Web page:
I’m still wondering how a car with a heated steering wheel doesn’t have DAB radio? Perhaps I should just stop whinging and appreciate warm hands.
Today I took a moment to try out the back seats of the Q70. Kind of oddly, there is plenty of knee room – but the front seats lean back low and steeply, like an armchair in one of those 1970s American cars.
I also discovered an enormous cubbybox between the front seats. A two-layer affair that will swallow up all your David Bowie CDs and some.
And the boot? Well, it’s big enough to carry several bodies in an episode of the Sopranos – although the auto boot release from the keyfob only opens the trunk an inch. It doesn’t spring fully open like other executive cars… Baffled again.
If I could think of a tenuous link between David Bowie and a Japanese saloon car I’d be scribbling about that today. DB went through an ‘Eastern’ stage but other than a mention of the VW Beetle in his song Lady Grinning Soul, he didn’t really do much on cars. Shame.
Sadly, I have to write about the Infiniti then. So, I can report that the Q70 does have a decent entertainment system, to listen to David Bowie. The doors vibrate in harmony with the speakers when I switch to Radio 2 – excellent.
But that fact I can’t turn to Radio 6 highlights a fundamental problem. The Infiniti does not have DAB. Now, I struggle with this because I can buy a humble Ford Fiesta, Vauxhall Corsa or even a Skoda with this option. Why not a £33,000+ luxury saloon?
The Infiniti is no Heroes car. RIP Bowie.
Look, I’m trying to like the Infiniti. It’s just that every time I get comfortable in the driving seat, something makes me feel like I’m helming a budget 1990s saloon – not a £34,000+ executive car built in 2016.
I’ve been trying to ignore the refinement over poor road surfaces, the clatter from the four-cylinder diesel engine that penetrates the cabin and the serious lack of performance when you press metal to the floor.
But there’s very little to like about this sluggish four-door which is light years away from the best cars in this sector – the BMW 520d and the Jaguar XF.
The Q70 is a disappointing car whatever way you look at it. Oh the seats are comfortable and I like the colour. That’s it.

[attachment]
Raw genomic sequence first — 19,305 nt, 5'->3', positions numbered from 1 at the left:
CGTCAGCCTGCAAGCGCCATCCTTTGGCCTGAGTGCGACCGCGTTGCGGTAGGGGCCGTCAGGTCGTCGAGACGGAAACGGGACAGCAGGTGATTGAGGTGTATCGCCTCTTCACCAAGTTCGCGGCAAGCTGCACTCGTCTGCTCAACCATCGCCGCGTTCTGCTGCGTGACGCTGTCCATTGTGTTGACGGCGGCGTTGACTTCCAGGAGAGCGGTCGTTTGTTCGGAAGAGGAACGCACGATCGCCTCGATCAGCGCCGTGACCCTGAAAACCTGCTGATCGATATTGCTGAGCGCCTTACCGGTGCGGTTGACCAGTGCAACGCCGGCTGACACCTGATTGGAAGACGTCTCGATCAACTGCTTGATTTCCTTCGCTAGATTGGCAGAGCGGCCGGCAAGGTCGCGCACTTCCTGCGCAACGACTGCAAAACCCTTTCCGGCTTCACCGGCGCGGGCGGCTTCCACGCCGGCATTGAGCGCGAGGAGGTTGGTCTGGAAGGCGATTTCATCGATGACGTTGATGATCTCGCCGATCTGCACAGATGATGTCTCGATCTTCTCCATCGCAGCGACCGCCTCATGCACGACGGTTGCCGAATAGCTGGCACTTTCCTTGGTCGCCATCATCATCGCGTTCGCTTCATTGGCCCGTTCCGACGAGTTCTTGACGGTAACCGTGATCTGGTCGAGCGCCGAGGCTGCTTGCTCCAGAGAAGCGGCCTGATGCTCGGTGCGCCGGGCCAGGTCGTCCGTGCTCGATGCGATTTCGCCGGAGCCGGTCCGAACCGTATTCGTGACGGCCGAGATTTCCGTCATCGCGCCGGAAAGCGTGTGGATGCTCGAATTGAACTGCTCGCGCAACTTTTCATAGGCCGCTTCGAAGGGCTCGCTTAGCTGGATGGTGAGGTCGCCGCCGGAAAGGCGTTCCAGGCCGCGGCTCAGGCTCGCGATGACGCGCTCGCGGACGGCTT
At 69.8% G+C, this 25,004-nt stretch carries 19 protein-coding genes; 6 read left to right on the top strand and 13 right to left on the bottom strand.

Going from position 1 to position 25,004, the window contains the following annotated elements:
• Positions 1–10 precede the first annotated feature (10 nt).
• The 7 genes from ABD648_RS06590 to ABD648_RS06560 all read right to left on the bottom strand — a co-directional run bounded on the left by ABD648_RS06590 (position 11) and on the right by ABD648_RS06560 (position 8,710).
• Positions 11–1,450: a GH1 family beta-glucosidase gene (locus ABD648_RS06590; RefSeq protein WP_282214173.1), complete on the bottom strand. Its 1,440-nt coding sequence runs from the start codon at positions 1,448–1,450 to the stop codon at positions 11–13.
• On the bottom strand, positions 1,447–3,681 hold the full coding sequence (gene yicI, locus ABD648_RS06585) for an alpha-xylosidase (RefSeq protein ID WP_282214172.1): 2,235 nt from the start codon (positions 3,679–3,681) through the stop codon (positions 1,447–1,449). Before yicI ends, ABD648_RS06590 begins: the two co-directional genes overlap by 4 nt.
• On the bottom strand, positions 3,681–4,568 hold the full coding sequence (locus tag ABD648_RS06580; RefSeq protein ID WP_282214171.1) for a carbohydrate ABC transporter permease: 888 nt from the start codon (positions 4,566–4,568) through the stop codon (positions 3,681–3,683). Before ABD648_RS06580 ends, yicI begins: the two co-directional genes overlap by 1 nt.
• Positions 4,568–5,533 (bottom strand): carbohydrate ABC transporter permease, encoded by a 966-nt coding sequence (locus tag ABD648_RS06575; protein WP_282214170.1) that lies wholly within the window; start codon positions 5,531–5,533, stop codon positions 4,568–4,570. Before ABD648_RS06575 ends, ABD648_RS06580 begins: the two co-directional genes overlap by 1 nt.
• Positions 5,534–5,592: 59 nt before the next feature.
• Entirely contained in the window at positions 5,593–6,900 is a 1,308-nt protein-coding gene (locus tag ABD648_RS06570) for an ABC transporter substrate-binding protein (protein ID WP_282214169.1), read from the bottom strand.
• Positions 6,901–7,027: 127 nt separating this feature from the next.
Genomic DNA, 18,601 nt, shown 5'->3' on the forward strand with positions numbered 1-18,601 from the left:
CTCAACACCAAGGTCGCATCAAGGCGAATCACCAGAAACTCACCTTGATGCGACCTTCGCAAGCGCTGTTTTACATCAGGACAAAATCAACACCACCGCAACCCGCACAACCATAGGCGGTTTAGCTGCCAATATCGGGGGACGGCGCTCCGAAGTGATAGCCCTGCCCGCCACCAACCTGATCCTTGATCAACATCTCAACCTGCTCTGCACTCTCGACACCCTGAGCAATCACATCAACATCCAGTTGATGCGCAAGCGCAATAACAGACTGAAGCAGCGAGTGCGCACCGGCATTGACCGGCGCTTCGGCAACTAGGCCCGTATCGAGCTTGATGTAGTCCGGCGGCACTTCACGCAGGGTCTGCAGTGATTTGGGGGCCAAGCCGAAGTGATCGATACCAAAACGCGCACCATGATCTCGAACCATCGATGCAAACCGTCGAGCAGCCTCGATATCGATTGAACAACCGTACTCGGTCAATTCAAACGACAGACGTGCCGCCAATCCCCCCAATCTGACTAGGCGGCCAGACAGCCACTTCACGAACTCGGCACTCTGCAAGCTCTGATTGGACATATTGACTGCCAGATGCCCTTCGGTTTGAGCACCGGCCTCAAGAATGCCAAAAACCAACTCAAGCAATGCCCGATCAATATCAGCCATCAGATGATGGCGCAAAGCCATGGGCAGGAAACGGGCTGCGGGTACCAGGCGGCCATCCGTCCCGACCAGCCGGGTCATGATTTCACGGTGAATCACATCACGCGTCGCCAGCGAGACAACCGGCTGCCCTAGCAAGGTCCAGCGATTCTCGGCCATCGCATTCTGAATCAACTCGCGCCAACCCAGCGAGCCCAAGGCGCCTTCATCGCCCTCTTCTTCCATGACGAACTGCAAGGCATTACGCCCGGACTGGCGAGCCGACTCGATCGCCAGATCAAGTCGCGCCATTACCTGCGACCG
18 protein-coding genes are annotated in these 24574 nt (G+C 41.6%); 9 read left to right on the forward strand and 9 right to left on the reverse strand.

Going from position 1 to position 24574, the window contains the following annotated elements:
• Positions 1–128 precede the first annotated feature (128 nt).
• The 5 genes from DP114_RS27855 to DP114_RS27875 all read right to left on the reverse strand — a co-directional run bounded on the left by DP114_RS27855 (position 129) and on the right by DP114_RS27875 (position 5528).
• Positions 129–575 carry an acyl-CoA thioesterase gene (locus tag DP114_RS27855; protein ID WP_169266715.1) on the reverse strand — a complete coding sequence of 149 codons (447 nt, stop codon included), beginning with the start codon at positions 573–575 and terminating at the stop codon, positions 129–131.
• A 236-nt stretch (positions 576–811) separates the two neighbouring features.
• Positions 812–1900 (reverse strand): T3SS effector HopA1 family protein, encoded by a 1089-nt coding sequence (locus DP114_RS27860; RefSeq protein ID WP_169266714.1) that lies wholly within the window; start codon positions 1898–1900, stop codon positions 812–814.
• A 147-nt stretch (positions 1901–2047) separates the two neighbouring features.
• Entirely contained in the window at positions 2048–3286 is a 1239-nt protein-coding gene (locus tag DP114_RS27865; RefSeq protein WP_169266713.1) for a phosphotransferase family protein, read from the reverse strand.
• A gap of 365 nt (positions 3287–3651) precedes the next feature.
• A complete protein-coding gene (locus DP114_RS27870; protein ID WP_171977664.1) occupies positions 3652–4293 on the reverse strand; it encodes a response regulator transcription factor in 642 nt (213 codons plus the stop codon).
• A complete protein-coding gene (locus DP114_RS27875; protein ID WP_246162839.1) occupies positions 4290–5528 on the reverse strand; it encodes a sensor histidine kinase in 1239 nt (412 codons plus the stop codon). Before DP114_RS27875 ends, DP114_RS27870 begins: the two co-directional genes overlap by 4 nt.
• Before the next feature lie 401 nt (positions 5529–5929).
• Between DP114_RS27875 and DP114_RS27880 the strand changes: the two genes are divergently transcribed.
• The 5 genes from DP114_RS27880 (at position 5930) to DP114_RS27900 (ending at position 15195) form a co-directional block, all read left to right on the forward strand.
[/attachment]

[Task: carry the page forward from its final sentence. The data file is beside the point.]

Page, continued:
There’s going to be a massive street party in The Mall this summer to celebrate the Queen’s 90th birthday. If I spot another Q70 on British roads during the next seven days, I’m going to throw an impromptu party of my own.
While this saloon is easily Infiniti’s best model, truth is they don’t sell that many in Blighty. That could be because the BMW 5 Series is better in all departments – apart from the price and said rarity value that is.
I’ve seen the Q70 described as stylish. Well, the exterior is certainly passable but inside, that dashboard is a bit of a Corgi’s dinner. Ergonomically enjoyable it is not.
Then there’s the ride. The suspension set up is soft and while that aids comfort, it means corners and uneven surfaces easily trip up the Infiniti. It could be a long week…
I drove past the BMW garage in Oxford yesterday. It was the start of a new year yet not even a long line of 50 benchmark cars from Munich could entice me to make a second glance.
The reason? Well, it could have been 200 BMWs but the problem with branding these days is every model from BMW, Audi or Mercedes looks quite similar from the front end. How dull.
And what does that say about the people who drive these cars? Unimaginative, crowd-following motorists who don’t have enough imagination to look elsewhere?
Enter this week’s test car. Is the Infiniti Q70 saloon enough of a good car to warrant attention? It’s looking at me on the driveway now. The Q70 certainly looks different but I’m already starting to have my doubts…